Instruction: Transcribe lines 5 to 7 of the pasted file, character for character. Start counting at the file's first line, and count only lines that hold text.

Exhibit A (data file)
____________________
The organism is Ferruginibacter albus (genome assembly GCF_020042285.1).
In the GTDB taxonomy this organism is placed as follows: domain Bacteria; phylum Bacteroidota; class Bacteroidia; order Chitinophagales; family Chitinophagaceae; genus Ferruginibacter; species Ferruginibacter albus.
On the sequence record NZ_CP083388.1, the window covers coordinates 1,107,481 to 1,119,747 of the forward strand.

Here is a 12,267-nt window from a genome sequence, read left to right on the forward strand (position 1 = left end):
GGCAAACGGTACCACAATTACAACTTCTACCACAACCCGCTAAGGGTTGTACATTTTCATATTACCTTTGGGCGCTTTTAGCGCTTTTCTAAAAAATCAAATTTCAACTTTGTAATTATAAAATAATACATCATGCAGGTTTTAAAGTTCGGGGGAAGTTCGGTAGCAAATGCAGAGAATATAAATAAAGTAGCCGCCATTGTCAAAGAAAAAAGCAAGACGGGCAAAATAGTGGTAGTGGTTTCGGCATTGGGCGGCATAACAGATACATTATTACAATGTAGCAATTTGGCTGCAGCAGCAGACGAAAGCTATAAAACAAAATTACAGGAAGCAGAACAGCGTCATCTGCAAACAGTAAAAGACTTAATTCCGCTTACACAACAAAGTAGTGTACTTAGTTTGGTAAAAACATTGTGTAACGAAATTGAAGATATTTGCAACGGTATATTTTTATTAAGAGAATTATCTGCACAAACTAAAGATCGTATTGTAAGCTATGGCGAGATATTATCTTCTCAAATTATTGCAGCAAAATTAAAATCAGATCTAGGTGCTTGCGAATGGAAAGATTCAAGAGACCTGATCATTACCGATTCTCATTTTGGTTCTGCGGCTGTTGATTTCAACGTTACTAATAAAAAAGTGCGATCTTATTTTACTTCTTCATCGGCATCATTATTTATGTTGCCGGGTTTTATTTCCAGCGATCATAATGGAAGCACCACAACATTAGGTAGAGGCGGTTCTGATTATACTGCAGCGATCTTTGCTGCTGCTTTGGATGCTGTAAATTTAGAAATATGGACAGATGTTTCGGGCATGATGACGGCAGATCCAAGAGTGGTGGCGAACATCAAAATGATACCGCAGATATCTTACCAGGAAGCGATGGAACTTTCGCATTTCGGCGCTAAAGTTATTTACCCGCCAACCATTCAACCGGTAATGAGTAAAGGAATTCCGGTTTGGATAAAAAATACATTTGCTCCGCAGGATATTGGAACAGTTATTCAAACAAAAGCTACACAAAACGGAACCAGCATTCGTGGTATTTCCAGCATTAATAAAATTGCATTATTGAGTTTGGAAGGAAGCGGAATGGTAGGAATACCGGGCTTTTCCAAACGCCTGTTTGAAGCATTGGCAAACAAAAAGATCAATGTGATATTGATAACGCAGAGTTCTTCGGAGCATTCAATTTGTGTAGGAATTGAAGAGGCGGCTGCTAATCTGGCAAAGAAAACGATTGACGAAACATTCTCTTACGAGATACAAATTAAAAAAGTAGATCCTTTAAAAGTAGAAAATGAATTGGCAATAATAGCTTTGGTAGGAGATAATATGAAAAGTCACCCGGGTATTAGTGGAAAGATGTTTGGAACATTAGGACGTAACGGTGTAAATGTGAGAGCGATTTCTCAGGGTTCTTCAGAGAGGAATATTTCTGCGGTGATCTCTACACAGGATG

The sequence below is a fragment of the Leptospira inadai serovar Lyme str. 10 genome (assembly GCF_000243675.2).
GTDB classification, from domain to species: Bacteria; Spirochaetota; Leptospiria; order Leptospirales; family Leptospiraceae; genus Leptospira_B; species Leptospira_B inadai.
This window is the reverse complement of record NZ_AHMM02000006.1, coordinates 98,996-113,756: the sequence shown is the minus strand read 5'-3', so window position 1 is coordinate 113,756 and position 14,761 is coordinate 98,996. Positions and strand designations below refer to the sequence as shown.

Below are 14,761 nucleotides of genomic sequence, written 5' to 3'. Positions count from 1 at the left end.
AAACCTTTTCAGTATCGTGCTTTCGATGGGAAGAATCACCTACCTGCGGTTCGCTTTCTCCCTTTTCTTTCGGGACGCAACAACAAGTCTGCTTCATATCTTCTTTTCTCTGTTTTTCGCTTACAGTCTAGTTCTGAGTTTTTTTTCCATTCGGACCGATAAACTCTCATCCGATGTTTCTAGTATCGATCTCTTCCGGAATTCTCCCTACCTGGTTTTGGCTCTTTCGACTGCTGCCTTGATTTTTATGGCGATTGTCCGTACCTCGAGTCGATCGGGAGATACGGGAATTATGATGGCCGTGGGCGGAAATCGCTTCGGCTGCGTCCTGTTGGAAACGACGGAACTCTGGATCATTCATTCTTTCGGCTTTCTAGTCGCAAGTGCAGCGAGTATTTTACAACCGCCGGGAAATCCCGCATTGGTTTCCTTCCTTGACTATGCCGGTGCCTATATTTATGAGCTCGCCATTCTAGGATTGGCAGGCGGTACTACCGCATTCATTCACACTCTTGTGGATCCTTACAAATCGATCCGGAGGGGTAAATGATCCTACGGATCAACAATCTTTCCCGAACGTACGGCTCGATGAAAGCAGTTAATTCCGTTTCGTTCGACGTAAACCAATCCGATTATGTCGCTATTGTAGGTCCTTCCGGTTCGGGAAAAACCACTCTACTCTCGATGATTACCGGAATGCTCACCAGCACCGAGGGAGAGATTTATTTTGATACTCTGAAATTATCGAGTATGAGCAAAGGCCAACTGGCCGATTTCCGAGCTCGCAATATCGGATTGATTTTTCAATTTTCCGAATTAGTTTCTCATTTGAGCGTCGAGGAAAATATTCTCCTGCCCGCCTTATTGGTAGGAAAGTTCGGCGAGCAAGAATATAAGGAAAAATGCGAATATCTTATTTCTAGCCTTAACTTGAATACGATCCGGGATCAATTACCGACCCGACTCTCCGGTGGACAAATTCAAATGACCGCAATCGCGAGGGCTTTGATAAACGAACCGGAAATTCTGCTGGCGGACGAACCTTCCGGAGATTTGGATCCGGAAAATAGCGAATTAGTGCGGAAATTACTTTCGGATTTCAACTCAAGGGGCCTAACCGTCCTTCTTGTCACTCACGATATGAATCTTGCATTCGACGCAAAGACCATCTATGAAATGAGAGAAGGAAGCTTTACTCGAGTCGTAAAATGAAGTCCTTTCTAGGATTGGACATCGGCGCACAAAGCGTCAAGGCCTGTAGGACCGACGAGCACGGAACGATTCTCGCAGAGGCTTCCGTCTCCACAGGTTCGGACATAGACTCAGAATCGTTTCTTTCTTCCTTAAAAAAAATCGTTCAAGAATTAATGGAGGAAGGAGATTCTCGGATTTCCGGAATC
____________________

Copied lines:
GGCAAACGGTACCACAATTACAACTTCTACCACAACCCGCTAAGGGTTGTACATTTTCATATTACCTTTGGGCGCTTTTAGCGCTTTTCTAAAAAATCAAATTTCAACTTTGTAATTATAAAATAATACATCATGCAGGTTTTAAAGTTCGGGGGAAGTTCGGTAGCAAATGCAGAGAATATAAATAAAGTAGCCGCCATTGTCAAAGAAAAAAGCAAGACGGGCAAAATAGTGGTAGTGGTTTCGGCATTGGGCGGCATAACAGATACATTATTACAATGTAGCAATTTGGCTGCAGCAGCAGACGAAAGCTATAAAACAAAATTACAGGAAGCAGAACAGCGTCATCTGCAAACAGTAAAAGACTTAATTCCGCTTACACAACAAAGTAGTGTACTTAGTTTGGTAAAAACATTGTGTAACGAAATTGAAGATATTTGCAACGGTATATTTTTATTAAGAGAATTATCTGCACAAACTAAAGATCGTATTGTAAGCTATGGCGAGATATTATCTTCTCAAATTATTGCAGCAAAATTAAAATCAGATCTAGGTGCTTGCGAATGGAAAGATTCAAGAGACCTGATCATTACCGATTCTCATTTTGGTTCTGCGGCTGTTGATTTCAACGTTACTAATAAAAAAGTGCGATCTTATTTTACTTCTTCATCGGCATCATTATTTATGTTGCCGGGTTTTATTTCCAGCGATCATAATGGAAGCACCACAACATTAGGTAGAGGCGGTTCTGATTATACTGCAGCGATCTTTGCTGCTGCTTTGGATGCTGTAAATTTAGAAATATGGACAGATGTTTCGGGCATGATGACGGCAGATCCAAGAGTGGTGGCGAACATCAAAATGATACCGCAGATATCTTACCAGGAAGCGATGGAACTTTCGCATTTCGGCGCTAAAGTTATTTACCCGCCAACCATTCAACCGGTAATGAGTAAAGGAATTCCGGTTTGGATAAAAAATACATTTGCTCCGCAGGATATTGGAACAGTTATTCAAACAAAAGCTACACAAAACGGAACCAGCATTCGTGGTATTTCCAGCATTAATAAAATTGCATTATTGAGTTTGGAAGGAAGCGGAATGGTAGGAATACCGGGCTTTTCCAAACGCCTGTTTGAAGCATTGGCAAACAAAAAGATCAATGTGATATTGATAACGCAGAGTTCTTCGGAGCATTCAATTTGTGTAGGAATTGAAGAGGCGGCTGCTAATCTGGCAAAGAAAACGATTGACGAAACATTCTCTTACGAGATACAAATTAAAAAAGTAGATCCTTTAAAAGTAGAAAATGAATTGGCAATAATAGCTTTGGTAGGAGATAATATGAAAAGTCACCCGGGTATTAGTGGAAAGATGTTTGGAACATTAGGACGTAACGGTGTAAATGTGAGAGCGATTTCTCAGGGTTCTTCAGAGAGGAATATTTCTGCGGTGATCTCTACACAGGATG

The sequence below is a fragment of the Leptospira inadai serovar Lyme str. 10 genome (assembly GCF_000243675.2).
GTDB classification, from domain to species: Bacteria; Spirochaetota; Leptospiria; order Leptospirales; family Leptospiraceae; genus Leptospira_B; species Leptospira_B inadai.